# Pemdas

#### SigmaS

##### New member
I was told PEMDAS isn't always followed, particularly in higher level math.
Is this true? Because I recall the purpose of PEMDAS is to prevent ambiguity, and without it, at any level, would result in ambiguity, even though it's just a convention and not something we can really prove.

Also, when you reword equations are you still relying on the concept of PEMDAS? Like, for example, to say $\frac{5}{3}n=15 \equiv 5n=45$ is to validate PEMDAS, yes?

#### Klaas van Aarsen

##### MHB Seeker
Staff member
I was told PEMDAS isn't always followed, particularly in higher level math.
Is this true? Because I recall the purpose of PEMDAS is to prevent ambiguity, and without it, at any level, would result in ambiguity, even though it's just a convention and not something we can really prove.

Also, when you reword equations are you still relying on the concept of PEMDAS? Like, for example, to say $\frac{5}{3}n=15 \equiv 5n=45$ is to validate PEMDAS, yes?
Hi SigmaS, welcome to MHB!

In higher level math we don't always deal with regular multiplication and addition.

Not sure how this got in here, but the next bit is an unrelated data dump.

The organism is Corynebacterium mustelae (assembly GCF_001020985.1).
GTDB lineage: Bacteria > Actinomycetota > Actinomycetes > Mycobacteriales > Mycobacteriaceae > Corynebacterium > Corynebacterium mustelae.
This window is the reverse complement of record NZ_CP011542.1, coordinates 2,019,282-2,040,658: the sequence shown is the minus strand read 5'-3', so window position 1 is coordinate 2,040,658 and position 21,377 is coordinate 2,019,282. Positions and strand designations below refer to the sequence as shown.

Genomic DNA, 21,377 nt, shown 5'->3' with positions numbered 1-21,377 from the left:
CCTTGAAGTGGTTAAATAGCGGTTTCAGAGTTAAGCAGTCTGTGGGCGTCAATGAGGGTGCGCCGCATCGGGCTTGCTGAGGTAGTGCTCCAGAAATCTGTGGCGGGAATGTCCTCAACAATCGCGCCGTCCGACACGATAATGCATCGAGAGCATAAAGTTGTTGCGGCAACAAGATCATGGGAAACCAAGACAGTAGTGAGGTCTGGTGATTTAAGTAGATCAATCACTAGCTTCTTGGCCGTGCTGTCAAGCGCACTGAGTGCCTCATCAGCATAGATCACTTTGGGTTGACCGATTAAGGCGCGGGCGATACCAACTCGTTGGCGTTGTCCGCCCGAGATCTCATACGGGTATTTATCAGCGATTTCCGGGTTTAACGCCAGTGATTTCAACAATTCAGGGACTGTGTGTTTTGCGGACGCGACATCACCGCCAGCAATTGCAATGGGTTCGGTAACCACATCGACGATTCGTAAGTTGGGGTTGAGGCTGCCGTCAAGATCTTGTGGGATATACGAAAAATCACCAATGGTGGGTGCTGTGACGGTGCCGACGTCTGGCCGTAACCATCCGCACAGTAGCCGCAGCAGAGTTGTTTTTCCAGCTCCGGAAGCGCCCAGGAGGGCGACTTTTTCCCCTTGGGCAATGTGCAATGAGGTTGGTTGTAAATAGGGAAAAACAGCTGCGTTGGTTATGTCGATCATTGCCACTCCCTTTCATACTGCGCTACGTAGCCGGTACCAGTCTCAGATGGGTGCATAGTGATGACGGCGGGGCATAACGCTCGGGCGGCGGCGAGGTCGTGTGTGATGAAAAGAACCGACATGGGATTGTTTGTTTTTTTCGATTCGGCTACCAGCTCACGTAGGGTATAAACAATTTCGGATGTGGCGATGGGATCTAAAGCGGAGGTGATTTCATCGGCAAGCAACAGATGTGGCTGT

Even then, PEMDAS is usually applied, since it does indeed eliminate ambiguity without being wordy about it.
And yes, this is international convention, so we can always assume it.

In $\frac{5}{3}n=15$ there is no ambiguity. The division is specified in such a way that it has to come first - as if it was in parentheses. So PEMDAS is irrelevant here. It only becomes relevant when we type it into a calculator, because then PEMDAS requires us to use parentheses. That is, we have to type [M]( 5 / 3 ) * n[/M] to get what was written.

Anyway, there is no need to 'validate' PEMDAS. It's just a rule that says when parentheses can be omitted without changing the expression.
The parentheses cannot be omitted in for instance $5/(3\times n)$, because $5/3\times n$ means something different.
It's different with $(5/3)\times n$, since that is the same as $5 / 3 \times n$.
In case of doubt, we should add parentheses first — according to PEMDAS — and then reword the equation.